ALS and the Ice Bucket Challenge is not a trendy fad for me or my family; it is personal. In August 1999, my Aunt Judy was diagnosed with Bulbar-ALS. She had gone for a round of tests because she was slurring her speech and by the time the results were in, we knew there was only one possible diagnosis: Amyotrophic Lateral Sclerosis (ALS), also known as Lou Gehrig’s Disease. Virtually everyone knows Lou Gehrig but very few actually know anything about the horrific disease that took his life. ALS is a motor neuron disease which progressively spreads throughout your body paralyzing you. Eventually, ALS paralyzes your diaphragm and you can no longer breathe. Most commonly, it starts in your hands or feet, patients can live 10-15 years with this form of the disease. Judy had bulbar-ALS which started in her mouth; she was given 18months-3.5 years to live. In October 2002, 3 years and 2 months after diagnosis, Judy died. She was 46 years old.

I am not exaggerating when I say that ALS is the diagnosis I fear most. I had a front row seat as ALS took away my aunt’s ability to speak, to walk, and to eat, and, ultimately, took her life. The horror of ALS isn’t that it takes away your independence; it’s that it takes away your ability to communicate, all while you are fully conscious of what is happening. From the moment of the diagnosis, you know exactly what is coming. Physically, emotionally, and financially this disease weighs heavily upon patients and their families. We were lucky. Judy was a school teacher with good health insurance, who, because of her terminal diagnosis, was able to cash in benefits. ALS is expensive. Over $100,000 was spent on her care in only 3 years (and that is not counting medical bills). $30,000 for a wheel chair. $500/month to lease a wheel-chair lift van. My mother is an accomplished medical professional, so we had someone to navigate the healthcare and insurance process. I don’t know how much the communication devices cost, but thanks to my mother’s advocacy, very little was denied by Judy’s insurance. In addition to an extensive network of family and friends, we had an amazing team of caregivers. It is physically demanding to care for an ALS patient in advanced stages of the disease; I learned how to properly lift and transfer Judy without hurting myself. I learned what it meant to accompany the dying.

We had resources to make sure Judy lived and communicated as long as possible and died with dignity. What are patients and families without these privileges to do? Navigating the medical world is difficult without a trained advocate. Even with Medicare and Medicaid, medications and equipment are expensive. Respite care is a necessity. This is where the ALS-Association comes in. The ALS-Association of Greater New York has support groups, resources for patients and families, advocacy support for dealing with insurance and equipment needs, and the list goes on. The ALS-Association is there and they are the only “full service” ALS group. People like funding research – science is sexy, taking care of the dying isn’t. While many advocates for the ice bucket challenge are focusing on research and awareness, I want to draw attention to the amazing work the ALS-Association does to protect the dignity of ALS patients. It is the only ALS group which has as its mission research, advocacy, and care. For me as a moral theologian, part of freezing out ALS is making sure those dying of ALS and their families are included, supported, and visible.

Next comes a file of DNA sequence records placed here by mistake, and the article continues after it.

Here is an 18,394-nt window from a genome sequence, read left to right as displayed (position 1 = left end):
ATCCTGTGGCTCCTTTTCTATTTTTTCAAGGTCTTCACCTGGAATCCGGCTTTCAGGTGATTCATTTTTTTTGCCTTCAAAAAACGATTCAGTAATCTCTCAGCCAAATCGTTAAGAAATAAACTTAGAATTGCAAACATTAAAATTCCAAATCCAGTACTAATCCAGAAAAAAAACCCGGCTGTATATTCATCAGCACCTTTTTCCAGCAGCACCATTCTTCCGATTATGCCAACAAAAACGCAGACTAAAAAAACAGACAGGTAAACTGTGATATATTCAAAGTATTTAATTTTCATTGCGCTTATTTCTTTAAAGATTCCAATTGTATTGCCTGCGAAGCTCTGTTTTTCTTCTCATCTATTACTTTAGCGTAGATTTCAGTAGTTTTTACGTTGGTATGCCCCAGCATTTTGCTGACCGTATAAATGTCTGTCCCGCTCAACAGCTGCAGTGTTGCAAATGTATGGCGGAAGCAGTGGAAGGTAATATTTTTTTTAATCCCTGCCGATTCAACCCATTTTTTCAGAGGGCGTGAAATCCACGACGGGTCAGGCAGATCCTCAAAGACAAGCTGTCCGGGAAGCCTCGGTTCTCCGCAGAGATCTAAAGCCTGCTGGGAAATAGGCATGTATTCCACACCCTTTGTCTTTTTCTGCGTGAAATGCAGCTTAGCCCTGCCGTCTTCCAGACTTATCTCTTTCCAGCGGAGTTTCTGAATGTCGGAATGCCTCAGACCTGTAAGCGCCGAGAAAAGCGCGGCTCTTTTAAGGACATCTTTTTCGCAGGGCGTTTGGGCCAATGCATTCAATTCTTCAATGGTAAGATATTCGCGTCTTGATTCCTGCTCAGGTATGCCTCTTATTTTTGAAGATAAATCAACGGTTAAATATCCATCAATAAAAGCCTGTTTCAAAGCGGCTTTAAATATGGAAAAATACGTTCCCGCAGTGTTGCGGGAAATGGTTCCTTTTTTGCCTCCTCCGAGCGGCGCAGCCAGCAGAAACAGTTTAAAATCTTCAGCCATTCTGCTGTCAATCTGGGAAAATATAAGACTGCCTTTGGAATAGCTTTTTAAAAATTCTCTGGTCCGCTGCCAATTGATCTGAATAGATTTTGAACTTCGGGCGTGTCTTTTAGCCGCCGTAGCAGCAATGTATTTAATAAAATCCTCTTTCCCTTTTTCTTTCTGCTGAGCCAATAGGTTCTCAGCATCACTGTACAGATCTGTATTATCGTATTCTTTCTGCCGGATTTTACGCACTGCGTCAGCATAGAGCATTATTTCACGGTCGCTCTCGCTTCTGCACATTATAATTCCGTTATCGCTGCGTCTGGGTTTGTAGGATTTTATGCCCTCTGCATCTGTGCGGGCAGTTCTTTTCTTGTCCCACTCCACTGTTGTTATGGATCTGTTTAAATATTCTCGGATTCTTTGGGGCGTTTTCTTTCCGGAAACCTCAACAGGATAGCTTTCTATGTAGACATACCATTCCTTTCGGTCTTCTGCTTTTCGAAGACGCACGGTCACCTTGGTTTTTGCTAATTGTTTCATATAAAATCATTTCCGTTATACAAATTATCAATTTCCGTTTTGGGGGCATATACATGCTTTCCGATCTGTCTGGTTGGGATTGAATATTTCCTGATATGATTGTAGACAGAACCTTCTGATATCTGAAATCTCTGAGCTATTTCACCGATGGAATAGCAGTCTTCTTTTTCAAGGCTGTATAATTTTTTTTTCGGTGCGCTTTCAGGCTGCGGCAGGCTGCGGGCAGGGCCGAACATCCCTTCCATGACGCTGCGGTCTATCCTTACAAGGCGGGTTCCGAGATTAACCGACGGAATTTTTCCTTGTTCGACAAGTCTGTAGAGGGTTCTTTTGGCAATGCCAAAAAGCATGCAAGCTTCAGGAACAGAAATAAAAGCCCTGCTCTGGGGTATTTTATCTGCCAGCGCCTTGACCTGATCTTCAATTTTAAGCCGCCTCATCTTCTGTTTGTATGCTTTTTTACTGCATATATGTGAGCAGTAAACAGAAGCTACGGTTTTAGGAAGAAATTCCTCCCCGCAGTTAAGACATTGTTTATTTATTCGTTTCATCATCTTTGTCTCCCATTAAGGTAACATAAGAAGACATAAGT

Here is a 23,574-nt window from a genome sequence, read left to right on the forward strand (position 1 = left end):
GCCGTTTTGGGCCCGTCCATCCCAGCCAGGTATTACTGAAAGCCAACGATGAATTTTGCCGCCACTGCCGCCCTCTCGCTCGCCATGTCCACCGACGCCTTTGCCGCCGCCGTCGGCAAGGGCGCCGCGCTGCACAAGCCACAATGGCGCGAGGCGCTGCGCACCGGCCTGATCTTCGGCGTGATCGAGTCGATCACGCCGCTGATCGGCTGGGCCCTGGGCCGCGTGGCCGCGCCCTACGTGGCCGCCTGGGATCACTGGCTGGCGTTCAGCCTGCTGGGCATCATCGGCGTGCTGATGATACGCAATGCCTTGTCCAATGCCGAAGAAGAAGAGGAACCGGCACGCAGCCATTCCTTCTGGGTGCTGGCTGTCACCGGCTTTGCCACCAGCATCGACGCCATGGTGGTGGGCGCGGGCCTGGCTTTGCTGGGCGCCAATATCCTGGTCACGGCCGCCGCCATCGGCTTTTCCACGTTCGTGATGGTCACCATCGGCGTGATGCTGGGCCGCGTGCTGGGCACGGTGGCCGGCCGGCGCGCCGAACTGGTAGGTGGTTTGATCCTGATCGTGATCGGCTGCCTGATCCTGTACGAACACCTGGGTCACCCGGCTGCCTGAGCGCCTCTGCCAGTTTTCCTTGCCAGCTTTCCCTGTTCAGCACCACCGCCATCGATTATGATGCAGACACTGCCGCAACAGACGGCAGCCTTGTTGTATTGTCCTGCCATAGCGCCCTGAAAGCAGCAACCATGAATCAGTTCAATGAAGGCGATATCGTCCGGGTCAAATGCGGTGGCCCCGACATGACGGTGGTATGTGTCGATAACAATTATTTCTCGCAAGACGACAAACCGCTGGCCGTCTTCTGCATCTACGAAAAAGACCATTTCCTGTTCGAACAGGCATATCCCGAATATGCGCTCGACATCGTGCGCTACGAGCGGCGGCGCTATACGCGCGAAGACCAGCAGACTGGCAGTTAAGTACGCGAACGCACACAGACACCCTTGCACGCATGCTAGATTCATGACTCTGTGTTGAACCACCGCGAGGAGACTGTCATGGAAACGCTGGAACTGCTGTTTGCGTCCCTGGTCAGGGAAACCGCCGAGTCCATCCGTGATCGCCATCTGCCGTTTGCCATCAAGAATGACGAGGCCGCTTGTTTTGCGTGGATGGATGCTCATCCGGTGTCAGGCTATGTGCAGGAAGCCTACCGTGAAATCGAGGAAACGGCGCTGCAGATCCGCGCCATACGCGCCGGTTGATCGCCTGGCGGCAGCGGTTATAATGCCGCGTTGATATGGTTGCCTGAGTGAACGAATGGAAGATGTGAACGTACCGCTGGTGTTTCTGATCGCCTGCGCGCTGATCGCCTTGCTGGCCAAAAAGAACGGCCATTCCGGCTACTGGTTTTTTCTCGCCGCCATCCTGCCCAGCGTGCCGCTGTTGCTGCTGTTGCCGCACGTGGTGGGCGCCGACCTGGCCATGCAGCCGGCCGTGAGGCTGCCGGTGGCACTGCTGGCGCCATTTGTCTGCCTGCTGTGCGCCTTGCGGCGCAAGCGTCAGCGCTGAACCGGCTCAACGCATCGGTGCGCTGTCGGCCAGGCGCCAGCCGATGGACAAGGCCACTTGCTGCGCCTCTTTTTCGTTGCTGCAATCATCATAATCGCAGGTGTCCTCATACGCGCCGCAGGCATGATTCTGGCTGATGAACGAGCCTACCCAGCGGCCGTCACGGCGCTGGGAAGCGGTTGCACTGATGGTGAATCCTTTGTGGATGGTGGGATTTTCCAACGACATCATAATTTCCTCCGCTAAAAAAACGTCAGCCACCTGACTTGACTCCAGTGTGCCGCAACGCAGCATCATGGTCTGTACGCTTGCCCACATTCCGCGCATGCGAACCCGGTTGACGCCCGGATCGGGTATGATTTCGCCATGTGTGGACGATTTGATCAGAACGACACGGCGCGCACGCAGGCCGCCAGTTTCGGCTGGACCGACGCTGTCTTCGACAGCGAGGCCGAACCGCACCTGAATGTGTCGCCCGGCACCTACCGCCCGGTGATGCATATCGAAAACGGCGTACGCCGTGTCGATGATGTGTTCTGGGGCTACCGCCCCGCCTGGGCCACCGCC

So why should you dump a bucket of ice on your head? Don’t do it because Justin Bieber or Derek Jeter did it. Do it because ice water stings and its uncomfortable. The Ice Bucket challenge asks us to step out of our comfort zone and draw attention to something we would all rather not talk or think about: a horribly painful death. As we click to see Conan O’Brien or the NY Jets, we are talking about ALS. If you watched Peter Frates’ or Anthony Carbajal’s courageous videos, then you’ve heard first hand from ALS patients. The Ice Bucket challenge, I propose, can be a gateway action opening the door towards accompanying ALS patients and their families. Every ALS headline and Google search raises awareness and brings ALS into the conversation. Charity and solidarity are not all or nothing actions. But if you’ve read through this post, chances are you know more about ALS and the ALS association. And if you’re willing to dump ice water on your head and post a silly video, then hopefully you are willing to learn a little about ALS in the process. Let’s help protect the dignity of those living with and affected by ALS.*